CBT is the treatment of choice used in the National Health Service for anxiety, depression, anger, eating disorders, relationship problems and substance misuse. It’s also highly effective for post-traumatic stress disorder, and is used widely in the military service for this reason.

There are a wealth of studies showing the effectiveness of CBT in comparison to other therapies. Many are available to the public online, for example through Google Scholar, so do take a look.

In addition to being proven by a huge amount of scientific evidence, CBT is extremely popular with people who have been successfully helped and there’s a vast amount of anecdotal evidence for success.
There are experiments and homework tasks which we decide between us, and in order to make full use of the therapy you’ll try some new strategies outside of the sessions; and then report back.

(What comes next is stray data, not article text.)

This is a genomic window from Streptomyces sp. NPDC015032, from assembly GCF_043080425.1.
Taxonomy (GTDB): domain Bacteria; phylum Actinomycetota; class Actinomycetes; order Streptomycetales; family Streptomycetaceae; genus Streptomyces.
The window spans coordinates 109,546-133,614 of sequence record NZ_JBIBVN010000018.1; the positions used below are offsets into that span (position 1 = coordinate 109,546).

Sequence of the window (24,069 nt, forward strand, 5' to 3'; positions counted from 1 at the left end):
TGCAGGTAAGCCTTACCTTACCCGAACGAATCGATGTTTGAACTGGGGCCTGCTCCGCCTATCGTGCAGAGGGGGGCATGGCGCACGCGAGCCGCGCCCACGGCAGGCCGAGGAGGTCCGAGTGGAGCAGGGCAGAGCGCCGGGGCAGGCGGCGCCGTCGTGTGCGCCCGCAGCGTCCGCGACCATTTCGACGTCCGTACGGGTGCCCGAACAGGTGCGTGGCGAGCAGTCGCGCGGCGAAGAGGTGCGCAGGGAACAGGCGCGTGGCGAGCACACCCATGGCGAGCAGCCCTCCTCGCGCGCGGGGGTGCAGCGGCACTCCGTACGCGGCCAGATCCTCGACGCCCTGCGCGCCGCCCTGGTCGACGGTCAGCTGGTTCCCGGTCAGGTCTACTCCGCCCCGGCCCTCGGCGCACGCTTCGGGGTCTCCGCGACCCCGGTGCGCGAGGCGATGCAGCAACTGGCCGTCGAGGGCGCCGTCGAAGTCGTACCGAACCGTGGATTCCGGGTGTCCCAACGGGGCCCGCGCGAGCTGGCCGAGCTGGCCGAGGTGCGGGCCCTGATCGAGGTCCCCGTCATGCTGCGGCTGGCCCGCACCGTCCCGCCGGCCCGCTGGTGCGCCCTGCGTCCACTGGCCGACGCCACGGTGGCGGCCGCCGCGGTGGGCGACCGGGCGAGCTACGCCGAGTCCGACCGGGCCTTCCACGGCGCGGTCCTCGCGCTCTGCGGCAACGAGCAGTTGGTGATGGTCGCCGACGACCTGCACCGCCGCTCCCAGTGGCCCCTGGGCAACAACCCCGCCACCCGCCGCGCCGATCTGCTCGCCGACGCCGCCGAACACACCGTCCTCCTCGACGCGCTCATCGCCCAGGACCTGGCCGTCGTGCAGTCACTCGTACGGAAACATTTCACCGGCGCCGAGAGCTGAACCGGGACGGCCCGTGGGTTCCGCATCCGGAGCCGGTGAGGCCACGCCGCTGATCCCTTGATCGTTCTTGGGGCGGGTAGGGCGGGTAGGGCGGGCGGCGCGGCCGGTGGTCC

CBT does not entail working on problems over a period of years. You will learn techniques for yourself in order to manage your own thought processes and behaviours . There is a great sense of personal agency in this, and therefore the positive benefits tend to be very long lasting, as you will be equipped to manage all kinds of tricky situations. CBT is a very enabling process.

NICE (National Institute for Health and Care Excellence) guidelines recommend 8-10 sessions for anxiety; between us we will agree the precise number of sessions in order that you regain full enjoyment of life.

Chronic conditions usually need a few more sessions, for chronic depression I recommend 10-20 sessions.
This may seem daunting , but I have successfully helped clients who have struggled with depression reaching back to their teenage years, who have been absolutely overjoyed to be able to make a full recovery.